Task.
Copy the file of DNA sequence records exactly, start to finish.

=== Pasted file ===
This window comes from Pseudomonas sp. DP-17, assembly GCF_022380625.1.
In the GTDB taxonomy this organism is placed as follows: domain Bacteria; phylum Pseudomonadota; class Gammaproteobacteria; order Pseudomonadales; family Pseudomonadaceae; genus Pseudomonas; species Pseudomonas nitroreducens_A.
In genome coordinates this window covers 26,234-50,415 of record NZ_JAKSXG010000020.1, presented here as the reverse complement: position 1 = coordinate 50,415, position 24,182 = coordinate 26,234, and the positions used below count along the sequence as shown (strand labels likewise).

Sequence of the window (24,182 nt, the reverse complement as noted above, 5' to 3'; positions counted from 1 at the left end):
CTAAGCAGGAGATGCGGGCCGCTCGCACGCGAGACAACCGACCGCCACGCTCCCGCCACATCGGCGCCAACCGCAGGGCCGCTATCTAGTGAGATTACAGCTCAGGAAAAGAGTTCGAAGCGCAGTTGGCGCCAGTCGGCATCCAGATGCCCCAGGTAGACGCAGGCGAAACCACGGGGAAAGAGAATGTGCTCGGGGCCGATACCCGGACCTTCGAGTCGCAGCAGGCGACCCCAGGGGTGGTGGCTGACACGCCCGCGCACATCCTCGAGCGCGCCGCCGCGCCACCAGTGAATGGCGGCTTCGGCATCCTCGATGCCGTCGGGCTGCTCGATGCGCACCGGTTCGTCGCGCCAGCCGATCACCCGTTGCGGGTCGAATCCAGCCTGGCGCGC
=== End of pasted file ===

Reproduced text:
This window comes from Pseudomonas sp. DP-17, assembly GCF_022380625.1.
In the GTDB taxonomy this organism is placed as follows: domain Bacteria; phylum Pseudomonadota; class Gammaproteobacteria; order Pseudomonadales; family Pseudomonadaceae; genus Pseudomonas; species Pseudomonas nitroreducens_A.
In genome coordinates this window covers 26,234-50,415 of record NZ_JAKSXG010000020.1, presented here as the reverse complement: position 1 = coordinate 50,415, position 24,182 = coordinate 26,234, and the positions used below count along the sequence as shown (strand labels likewise).

Sequence of the window (24,182 nt, the reverse complement as noted above, 5' to 3'; positions counted from 1 at the left end):
CTAAGCAGGAGATGCGGGCCGCTCGCACGCGAGACAACCGACCGCCACGCTCCCGCCACATCGGCGCCAACCGCAGGGCCGCTATCTAGTGAGATTACAGCTCAGGAAAAGAGTTCGAAGCGCAGTTGGCGCCAGTCGGCATCCAGATGCCCCAGGTAGACGCAGGCGAAACCACGGGGAAAGAGAATGTGCTCGGGGCCGATACCCGGACCTTCGAGTCGCAGCAGGCGACCCCAGGGGTGGTGGCTGACACGCCCGCGCACATCCTCGAGCGCGCCGCCGCGCCACCAGTGAATGGCGGCTTCGGCATCCTCGATGCCGTCGGGCTGCTCGATGCGCACCGGTTCGTCGCGCCAGCCGATCACCCGTTGCGGGTCGAATCCAGCCTGGCGCGC